The Complete Peanuts Vol. 15: 1979–1980

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Fantagraphics Books, Apr 13, 2011 - Humor - 338 pages
4 Reviews

The Complete Peanuts 1979-1980 includes a number of classic storylines, including the month-long sequence in which an ill Charlie Brown is hospitalized (including a particularly spooky moment when he wonders if he's died and nobody's told him yet), and an especially eventful trek with Snoopy, Woodstock, and the scout troop (now including a little girl bird, Harriet). And Snoopy is still trying on identities left and right, including the "world-famous surveyor," the "world-famous census taker," and Blackjack Snoopy, the riverboat gambler.

 

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User Review  - maxwestart - LibraryThing

It's with this volume that I started collecting the Complete Peanuts from Fantagraphics. This marks the point where Charles Schulz really hits his stride. By the start of the 1960s, Peanuts started ... Read full review

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User Review  - burnit99 - LibraryThing

Snoopy, the WWI flying ace, falls in love with a beautiful French lass who is mystified by the weird kid's attention. Charlie Brown gets sick, goes to the hospital, and his friends realize they kind ... Read full review

Contents

Section 1
41
Section 2
78
Section 3
90
Section 4
177
Section 5
192
Section 6
198
Section 7
201
Section 8
213
Section 9
222
Section 10
237
Copyright

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About the author (2011)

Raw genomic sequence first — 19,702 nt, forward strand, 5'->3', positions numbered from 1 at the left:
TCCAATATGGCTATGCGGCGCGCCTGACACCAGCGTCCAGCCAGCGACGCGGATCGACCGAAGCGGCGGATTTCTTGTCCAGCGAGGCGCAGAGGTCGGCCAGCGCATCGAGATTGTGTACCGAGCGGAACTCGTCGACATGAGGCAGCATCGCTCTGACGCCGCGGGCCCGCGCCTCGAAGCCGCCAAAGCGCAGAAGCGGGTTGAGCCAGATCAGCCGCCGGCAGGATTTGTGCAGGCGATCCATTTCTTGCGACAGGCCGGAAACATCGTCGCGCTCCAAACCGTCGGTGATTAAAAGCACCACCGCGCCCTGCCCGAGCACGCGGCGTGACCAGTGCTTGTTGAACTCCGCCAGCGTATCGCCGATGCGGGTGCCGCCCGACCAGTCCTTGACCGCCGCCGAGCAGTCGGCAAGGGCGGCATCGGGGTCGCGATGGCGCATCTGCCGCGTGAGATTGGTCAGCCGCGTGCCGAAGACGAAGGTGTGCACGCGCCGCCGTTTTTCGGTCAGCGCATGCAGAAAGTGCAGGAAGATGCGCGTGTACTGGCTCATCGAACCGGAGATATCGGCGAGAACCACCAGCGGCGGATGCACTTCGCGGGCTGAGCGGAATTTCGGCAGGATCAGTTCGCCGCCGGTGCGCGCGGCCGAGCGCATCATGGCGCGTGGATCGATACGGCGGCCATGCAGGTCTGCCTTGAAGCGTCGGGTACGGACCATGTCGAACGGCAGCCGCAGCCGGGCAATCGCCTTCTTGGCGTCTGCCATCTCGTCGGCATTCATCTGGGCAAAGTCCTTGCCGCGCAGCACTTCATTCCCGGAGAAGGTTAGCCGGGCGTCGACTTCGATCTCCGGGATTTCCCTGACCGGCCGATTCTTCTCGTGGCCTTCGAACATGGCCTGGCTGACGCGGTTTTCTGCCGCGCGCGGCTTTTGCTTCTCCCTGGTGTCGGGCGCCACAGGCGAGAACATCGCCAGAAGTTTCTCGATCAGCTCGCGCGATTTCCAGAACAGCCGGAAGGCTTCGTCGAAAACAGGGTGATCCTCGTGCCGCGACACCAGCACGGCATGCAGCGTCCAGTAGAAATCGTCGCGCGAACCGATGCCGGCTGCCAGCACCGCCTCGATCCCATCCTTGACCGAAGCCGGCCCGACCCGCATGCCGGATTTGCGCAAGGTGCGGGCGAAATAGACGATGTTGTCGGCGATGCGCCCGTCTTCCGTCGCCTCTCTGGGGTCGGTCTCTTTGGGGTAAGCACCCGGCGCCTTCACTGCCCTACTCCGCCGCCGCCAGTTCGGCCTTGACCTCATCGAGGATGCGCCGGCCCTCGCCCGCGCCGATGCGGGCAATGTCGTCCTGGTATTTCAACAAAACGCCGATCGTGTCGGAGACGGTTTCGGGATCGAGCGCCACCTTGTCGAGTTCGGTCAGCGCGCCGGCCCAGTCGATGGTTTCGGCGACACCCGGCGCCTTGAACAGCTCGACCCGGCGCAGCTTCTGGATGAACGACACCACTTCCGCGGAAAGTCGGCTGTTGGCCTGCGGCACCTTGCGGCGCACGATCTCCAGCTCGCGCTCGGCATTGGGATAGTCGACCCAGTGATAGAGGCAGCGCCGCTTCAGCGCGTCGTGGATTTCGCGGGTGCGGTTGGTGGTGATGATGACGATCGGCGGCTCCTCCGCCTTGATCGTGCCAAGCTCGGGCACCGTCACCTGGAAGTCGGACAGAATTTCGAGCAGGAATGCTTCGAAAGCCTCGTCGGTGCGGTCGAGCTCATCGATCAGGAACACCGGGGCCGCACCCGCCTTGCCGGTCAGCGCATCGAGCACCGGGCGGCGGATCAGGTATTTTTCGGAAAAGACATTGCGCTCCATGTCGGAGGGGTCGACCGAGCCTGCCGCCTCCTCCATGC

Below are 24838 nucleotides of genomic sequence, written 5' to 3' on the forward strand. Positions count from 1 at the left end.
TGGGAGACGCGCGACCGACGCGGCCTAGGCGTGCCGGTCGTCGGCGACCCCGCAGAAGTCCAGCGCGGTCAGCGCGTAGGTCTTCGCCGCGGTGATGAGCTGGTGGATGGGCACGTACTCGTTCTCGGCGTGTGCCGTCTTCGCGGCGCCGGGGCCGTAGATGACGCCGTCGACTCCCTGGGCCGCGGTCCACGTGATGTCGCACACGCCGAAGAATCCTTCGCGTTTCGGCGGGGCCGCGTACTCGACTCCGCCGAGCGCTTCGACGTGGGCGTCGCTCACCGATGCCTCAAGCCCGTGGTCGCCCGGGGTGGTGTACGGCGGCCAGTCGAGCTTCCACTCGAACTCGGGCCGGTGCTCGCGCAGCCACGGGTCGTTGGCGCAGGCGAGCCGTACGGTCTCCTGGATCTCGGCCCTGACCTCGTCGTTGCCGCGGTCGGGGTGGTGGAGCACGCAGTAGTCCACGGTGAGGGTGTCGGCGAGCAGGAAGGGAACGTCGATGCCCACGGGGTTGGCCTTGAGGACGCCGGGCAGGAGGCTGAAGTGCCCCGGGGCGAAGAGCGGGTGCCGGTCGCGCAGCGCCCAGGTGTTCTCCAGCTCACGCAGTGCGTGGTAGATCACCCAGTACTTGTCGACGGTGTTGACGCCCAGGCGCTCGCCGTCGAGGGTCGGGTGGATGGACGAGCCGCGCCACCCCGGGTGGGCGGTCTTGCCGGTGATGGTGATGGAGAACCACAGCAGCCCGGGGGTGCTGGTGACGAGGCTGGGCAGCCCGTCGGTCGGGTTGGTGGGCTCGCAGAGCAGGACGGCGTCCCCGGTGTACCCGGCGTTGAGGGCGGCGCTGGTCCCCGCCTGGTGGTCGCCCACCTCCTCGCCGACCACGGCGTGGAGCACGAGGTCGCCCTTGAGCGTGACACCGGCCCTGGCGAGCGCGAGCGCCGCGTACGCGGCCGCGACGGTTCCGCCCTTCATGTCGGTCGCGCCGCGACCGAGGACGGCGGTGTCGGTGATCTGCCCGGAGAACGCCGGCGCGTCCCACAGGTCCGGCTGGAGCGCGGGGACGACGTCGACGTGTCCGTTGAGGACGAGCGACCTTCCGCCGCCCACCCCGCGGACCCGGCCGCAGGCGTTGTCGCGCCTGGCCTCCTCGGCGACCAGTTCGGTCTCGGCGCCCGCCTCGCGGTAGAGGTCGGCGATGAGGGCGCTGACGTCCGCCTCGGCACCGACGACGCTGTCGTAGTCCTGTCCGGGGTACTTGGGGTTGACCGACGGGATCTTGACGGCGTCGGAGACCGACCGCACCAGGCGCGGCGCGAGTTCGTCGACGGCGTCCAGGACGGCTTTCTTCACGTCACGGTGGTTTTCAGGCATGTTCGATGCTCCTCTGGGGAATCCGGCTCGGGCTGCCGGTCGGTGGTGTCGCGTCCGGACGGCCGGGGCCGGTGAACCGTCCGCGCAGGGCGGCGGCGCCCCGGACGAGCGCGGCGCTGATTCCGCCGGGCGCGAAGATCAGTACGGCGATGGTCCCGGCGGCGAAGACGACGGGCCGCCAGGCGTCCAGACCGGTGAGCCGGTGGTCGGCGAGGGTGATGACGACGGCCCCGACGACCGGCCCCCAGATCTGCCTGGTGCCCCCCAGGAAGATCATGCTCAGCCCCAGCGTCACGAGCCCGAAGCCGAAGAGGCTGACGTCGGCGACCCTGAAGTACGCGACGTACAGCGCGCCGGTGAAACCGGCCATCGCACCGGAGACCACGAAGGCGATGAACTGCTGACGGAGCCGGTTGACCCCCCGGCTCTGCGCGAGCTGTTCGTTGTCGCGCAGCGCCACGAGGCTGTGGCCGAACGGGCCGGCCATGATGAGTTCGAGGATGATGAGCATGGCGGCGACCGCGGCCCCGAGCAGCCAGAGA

Charles M. Schulz was born November 25, 1922, in Minneapolis. His destiny was foreshadowed when an uncle gave him, at the age of two days, the nickname Sparky (after the racehorse Spark Plug in the newspaper strip Barney Google).In his senior year in high school, his mother noticed an ad in a local newspaper for a correspondence school, Federal Schools (later called Art Instruction Schools). Schulz passed the talent test, completed the course, and began trying, unsuccessfully, to sell gag cartoons to magazines. (His first published drawing was of his dog, Spike, and appeared in a 1937 Ripley's Believe It or Not! installment.) Between 1948 and 1950, he succeeded in selling 17 cartoons to the Saturday Evening Post--as well as, to the local St. Paul Pioneer Press, a weekly comic feature called Li'l Folks. It was run in the women's section and paid $10 a week. After writing and drawing the feature for two years, Schulz asked for a better location in the paper or for daily exposure, as well as a raise. When he was turned down on all three counts, he quit.He started submitting strips to the newspaper syndicates. In the spring of 1950, he received a letter from the United Feature Syndicate, announcing their interest in his submission, Li'l Folks. Schulz boarded a train in June for New York City; more interested in doing a strip than a panel, he also brought along the first installments of what would become Peanuts--and that was what sold. (The title, which Schulz loathed to his dying day, was imposed by the syndicate.) The first Peanuts daily appeared October 2, 1950; the first Sunday, January 6, 1952.Diagnosed with cancer, Schulz retired from Peanuts at the end of 1999. He died on February 13, 2000, the day before Valentine's Day--and the day before his last strip was published--having completed 17,897 daily and Sunday strips, each and every one fully written, drawn, and lettered entirely by his own hand--an unmatched achievement in comics.

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